Recently, Governor Ralph Northam of Virginia referred to the first African Americans to arrive in Jamestown as indentured servants. This quickly created a twitter storm of corrections, first by random users, then by historians.

However, wikipedia seems to bear the governor out.

It's pretty clear that the institution of the pure chattel slavery was in completely in place a generation later, with all the horrific consequences thereof. But was this something in place from the start, or was it something that evolved in the first few dacades of the colony.

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    This sentence from that WP page might be instructive: "Some historians believe that some of the first blacks who arrived in Virginia were already slaves, while others say they were taken into the colony as indentured servants". – T.E.D. Feb 11 at 16:02
  • A possible source with an important bibliography: thejuntocast.com/archives/… – Evargalo Feb 12 at 14:22
  • Oh, checked out that last twitter link. While most of us here on H.SE could probably be characterized as "self-described historians", an Associate Professor of History at NYU cannot. Wrong or right, that is an actual professional Historian there. – T.E.D. Feb 12 at 14:46
  • ...reading her thread, it says exactly what my next paragraph was going to say too. – T.E.D. Feb 12 at 15:03
  • Request for clarification: there's nothing to indicate the nature of the "storm of corrections" -- it seems just as plausible that they were saying "No, they were free people." – Roger Feb 12 at 16:01


The dividing line between the two is really debatable. Many people consider slavery to be essentially indefinite Indentured Servitude. But of course that means you could also argue that the best way to think of Indentured Servitude is "temporary slavery". Even more accurate would be "theoretically temporary slavery". The US's 13th Amendment may have mentioned them separately, but it outlawed both.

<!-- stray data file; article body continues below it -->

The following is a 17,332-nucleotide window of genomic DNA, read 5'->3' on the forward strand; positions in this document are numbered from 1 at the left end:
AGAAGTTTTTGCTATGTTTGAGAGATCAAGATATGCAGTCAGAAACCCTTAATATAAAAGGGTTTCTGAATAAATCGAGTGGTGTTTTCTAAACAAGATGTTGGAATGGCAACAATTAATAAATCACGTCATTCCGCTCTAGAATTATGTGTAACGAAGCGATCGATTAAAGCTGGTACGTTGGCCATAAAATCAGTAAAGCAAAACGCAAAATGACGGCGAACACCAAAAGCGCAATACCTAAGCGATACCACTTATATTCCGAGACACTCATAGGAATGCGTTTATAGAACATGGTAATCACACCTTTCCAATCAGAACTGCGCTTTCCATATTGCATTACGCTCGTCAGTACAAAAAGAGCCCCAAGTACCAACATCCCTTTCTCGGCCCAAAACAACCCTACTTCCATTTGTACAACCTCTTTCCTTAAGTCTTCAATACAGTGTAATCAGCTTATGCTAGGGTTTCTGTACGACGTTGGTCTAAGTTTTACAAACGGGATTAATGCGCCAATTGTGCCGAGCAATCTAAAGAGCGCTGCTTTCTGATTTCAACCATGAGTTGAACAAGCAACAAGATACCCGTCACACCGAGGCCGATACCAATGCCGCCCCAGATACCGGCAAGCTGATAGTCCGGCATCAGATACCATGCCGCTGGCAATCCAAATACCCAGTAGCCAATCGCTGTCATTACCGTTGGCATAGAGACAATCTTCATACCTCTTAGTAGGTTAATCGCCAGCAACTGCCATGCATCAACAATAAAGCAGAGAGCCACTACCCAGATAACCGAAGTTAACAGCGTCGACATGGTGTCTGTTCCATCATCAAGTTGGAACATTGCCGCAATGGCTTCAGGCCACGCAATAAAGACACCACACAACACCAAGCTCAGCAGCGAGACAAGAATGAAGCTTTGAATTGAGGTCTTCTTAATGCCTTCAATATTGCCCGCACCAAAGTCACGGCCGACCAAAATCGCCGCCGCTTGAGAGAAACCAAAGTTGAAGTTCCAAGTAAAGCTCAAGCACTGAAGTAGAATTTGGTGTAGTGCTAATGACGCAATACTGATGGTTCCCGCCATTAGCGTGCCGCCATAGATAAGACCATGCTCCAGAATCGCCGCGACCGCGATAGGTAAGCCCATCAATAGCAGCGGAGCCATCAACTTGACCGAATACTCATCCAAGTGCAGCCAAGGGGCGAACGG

I say "theoretically temporary" because there's a huge incentive for the owner of the contract to ignore its end, and the two party's unequal status can provide them the opportunity to do so. This goes double if the laborer is further hampered by being illiterate, not fluent in English, and/or a different race. Escapes were common, and the typical punishment if caught was extending the term. The term could also be extended for a number of other reasons (pregnancies, illness, etc). So of course the more of those hampers you had, the easier it was to keep you on longer, or even indefinitely.

Indentured Servitude was initially by design just a way to allow poor laborers to afford to immigrate with a contract enforceable on the receiving end within English Common Law. However, the growing demand for labor meant that once the practice was established, many did not enter into their servitude themselves voluntarily. They were signed into it by parents, courts, or kidnappers. This includes white Europeans, hapless nearby Native Americans, and the first black slaves transported.